Multiple doctors have assessed Tajrid’s condition since his operations at Prince Court and evaluated the tests conducted at the time of his admission. The doctors have unanimously concluded that he should not have undergone surgery – that his condition should have been treated conservatively with physiotherapy and drugs. Experienced surgeons have insisted that they would not have resorted to surgery in Tajrid’s case and said they have been shocked by what happened. They are unable to help beyond offering remedial treatment, for which of course he has to pay.

Costs for the procedures at Prince Court reached RM117,000 (US$28,288) and a similar amount has been spent trying to fix the problems including the damage to his nerves. The costs continue to mount, with weekly physio treatment another RM2,000, according to Tajrid and his friend, Geoffrey Williams.

“Ramesh told me if I didn’t do the surgery I would live my life in a wheelchair,” Tajrid recalled in the interview. “Now because of what he did and because he didn’t help the problem in my neck, I have to live my life in a wheelchair. He betrayed me, took my money and refused to help me.”

Complaints Against Hospital

Tajrid says he took his complaints to the chief executive officer of Prince Court, Chong Su-Lin, and the medical director, Kulijt Singh, who is now a member of the Malaysian Medical Council governing council. According to Tajrid they only offered to refer him to a public hospital and refused him any further help.

“What they did made me [disabled] forever,” Tajrid said. “They took RM100,000 from my insurance. I had nothing left to fix what they did to me. I had to wait nearly one year before my insurance allowance to started again. I was in so much pain and no one at Prince Court would help me.”

Tajrid’s pain and mobility problems continued for many months before he was hit with another bombshell from the hospital.

“Instead of helping me, Prince Court summoned me in the court to get more money [around RM17,600] to pay the doctors who did this to me,” Tajrid continued. “Now we know that they already took money from my insurance to pay Deepak when he didn’t do any surgery. He already admitted it in his SD [affidavit] and at MMC. Prudential [Tajrid’s insurance company] confirmed already that they paid them [Prince Court] even though Deepak did not do anything.”

On the day of the hearing of their claim in the Kuala Lumpur High Court in September, Prince Court withdrew their case after forcing Tajrid to attend the hearing in a wheelchair while recovering from spinal cord injury, Tajrid said. The Court denied them leave to sue for payments from Tajrid again and refused them costs for eight lawyers hired to represent them and the doctors, Ramesh Kumar and Deepak Singh. A demand from one of the law firms, Raja, Darryl & Loh, for RM500 for attending the hearing was also refused by the court.

Medical profession has no solutions

Tajrid himself sought other routes to find a solution through the Malaysian Medical Council (MMC) complaints procedure but he says he immediately hit a wall of bureaucracy that appears complicated by close professional and personal relationships.

His complaint against three doctors at Prince Court, Ramesh Kumar, Deepak Singh and Consultant Neurosurgeon Jagdeep Nanra, was assigned to Preliminary Investigation Committee IV (PIC IV) chaired by Victor Lim, a member of the MMC governing Council and a professor at the International Medical University (IMU) in Kuala Lumpur. Two other members of PIC IV, Alexius Delilkan and Kew Siang Tong, are also employed by IMU.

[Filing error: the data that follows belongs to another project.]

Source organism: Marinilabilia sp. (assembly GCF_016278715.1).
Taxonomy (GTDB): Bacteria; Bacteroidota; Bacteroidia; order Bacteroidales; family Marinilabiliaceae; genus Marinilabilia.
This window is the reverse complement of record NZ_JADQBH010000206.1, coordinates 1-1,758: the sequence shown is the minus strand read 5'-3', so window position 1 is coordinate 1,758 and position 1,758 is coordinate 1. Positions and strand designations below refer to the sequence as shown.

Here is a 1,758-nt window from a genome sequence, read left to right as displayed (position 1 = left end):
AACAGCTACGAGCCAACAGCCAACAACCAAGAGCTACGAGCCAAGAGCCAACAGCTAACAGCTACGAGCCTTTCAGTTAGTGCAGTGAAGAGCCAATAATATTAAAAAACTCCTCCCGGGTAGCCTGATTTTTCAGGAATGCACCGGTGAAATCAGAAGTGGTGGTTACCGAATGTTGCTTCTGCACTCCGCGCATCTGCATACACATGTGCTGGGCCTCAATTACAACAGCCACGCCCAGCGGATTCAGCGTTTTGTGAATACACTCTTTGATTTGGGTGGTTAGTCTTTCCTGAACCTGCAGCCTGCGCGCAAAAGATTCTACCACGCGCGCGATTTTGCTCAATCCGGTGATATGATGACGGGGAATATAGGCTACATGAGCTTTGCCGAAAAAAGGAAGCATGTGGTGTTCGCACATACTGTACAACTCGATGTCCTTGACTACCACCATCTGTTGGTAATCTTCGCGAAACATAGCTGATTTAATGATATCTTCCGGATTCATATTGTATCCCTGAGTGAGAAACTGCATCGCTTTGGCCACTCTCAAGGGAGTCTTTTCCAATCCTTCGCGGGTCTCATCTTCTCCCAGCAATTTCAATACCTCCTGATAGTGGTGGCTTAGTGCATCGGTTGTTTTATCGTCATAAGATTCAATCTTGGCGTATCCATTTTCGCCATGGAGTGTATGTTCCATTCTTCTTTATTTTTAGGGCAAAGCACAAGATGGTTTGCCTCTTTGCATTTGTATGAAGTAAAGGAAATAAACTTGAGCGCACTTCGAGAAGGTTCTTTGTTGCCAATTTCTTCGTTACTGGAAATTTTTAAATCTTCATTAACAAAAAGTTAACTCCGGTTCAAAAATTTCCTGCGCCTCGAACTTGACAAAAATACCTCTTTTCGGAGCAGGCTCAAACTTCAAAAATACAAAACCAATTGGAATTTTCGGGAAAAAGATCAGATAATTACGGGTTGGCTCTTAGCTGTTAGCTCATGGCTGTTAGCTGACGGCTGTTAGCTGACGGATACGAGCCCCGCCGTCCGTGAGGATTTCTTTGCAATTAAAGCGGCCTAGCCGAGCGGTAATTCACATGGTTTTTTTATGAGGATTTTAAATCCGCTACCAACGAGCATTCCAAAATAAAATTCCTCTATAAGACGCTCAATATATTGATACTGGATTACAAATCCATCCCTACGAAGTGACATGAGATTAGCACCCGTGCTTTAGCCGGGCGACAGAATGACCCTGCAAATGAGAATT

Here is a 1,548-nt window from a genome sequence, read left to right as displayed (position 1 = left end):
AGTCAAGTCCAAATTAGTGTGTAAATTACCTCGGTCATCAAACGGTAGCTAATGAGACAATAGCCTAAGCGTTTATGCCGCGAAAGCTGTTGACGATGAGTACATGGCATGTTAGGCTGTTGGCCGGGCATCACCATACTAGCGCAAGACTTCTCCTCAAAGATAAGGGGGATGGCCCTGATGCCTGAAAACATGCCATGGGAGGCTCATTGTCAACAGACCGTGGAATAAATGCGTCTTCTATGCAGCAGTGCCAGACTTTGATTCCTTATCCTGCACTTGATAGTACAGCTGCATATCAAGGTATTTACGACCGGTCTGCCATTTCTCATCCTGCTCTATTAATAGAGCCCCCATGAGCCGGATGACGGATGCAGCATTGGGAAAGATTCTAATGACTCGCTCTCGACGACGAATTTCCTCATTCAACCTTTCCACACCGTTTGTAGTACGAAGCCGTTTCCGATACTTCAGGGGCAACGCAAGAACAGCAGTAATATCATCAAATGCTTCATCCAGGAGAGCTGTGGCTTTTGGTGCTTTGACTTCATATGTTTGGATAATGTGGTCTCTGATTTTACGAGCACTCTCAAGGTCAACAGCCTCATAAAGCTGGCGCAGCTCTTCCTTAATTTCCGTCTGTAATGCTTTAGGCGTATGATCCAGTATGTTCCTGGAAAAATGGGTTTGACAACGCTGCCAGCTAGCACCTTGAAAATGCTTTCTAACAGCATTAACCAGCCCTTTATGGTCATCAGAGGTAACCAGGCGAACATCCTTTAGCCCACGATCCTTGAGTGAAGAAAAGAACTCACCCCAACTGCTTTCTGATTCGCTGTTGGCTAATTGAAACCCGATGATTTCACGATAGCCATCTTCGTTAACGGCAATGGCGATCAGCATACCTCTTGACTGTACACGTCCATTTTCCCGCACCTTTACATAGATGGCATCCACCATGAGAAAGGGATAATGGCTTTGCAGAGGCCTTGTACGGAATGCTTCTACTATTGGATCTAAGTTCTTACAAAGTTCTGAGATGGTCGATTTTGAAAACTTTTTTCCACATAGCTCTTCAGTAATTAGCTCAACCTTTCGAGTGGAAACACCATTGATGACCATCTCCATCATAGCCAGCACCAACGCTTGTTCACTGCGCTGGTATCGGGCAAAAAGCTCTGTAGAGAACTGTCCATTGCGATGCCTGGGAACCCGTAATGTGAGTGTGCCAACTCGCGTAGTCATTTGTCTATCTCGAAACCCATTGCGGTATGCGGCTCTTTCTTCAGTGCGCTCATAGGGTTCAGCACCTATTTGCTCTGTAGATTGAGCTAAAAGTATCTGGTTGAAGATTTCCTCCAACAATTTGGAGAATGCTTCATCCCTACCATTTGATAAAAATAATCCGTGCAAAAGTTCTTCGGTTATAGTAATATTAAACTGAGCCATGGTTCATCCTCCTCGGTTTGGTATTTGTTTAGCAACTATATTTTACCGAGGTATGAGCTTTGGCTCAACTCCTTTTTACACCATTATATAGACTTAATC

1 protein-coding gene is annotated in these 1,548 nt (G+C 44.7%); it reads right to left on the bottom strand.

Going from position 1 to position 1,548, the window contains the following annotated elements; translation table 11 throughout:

The CEO of International Medical University is Chong Su-Lin, the former CEO at Prince Court during the time of Tajrid’s malpractice claims. A separate MMC complaint filed by Tajrid’s partner on his behalf cited Chong Su-Lin for malpractice. The first committee hearing this case resigned due to accusations of corruption and the second committee has been under investigation by the police and corruption authorities for their handling of the case, according to Tajrid.

Under Malaysian law, if any of the doctors in Tajrid’s claims are found guilty by MMC of practicing without proper consent, Chong Su-Lin could face criminal charges as the manager of the facility in which the malpractice took place.

“Victor Lim is employed by Chong Su-Lin, so is Alexius Delilkan and Kew Siang Tong,” Tajrid said, “How can they be independent? Of course, they will release Ramesh and Deepak otherwise she will be in trouble too. They already let me down by releasing Jagdeep [Jagdeep Nanra, a neurosurgeon at Prince Court accused of malpractice] without even hearing my witnesses against him. I cannot trust them to be honest in my case.”

Tajrid has applied to MMC to have his case reassigned to another committee but MMC has failed to respond. He has also contacted the Malaysian Anti-Corruption Commission with complaints about conflicts of interest at the medical council that has held up adjudication of the case, and has been assigned a case number, indicating the implementation of an investigation.

Inactivity by Health Ministry

Tajrid’s frustration with the handling of his case at MMC was brought to the attention of the new Minister for Health, Dzulkifli Ahmad following the election of the first Pakatan Harapan (PH) government in May 2018.

“We met with Dato’ Seri [Dzulkifli] in Jalan Cenderasari [Health Ministry Office in Kuala Lumpur] and he told us he would help,” Tajrid says. “He said that things will be different under PH but so far he has done nothing, even we keep him up to date through Dr. Ahsan his Pegawai Khas [Special Officer]. I really want him to help me.”

The Director General for Health, Noor Hisham Bin Abdullah, who reports directly to Dzulkifli Ahmad, is President of the MMC Governing Council.

Attempts by Asia Sentinel to reach Dzulkifli and his special officer were unsuccessful.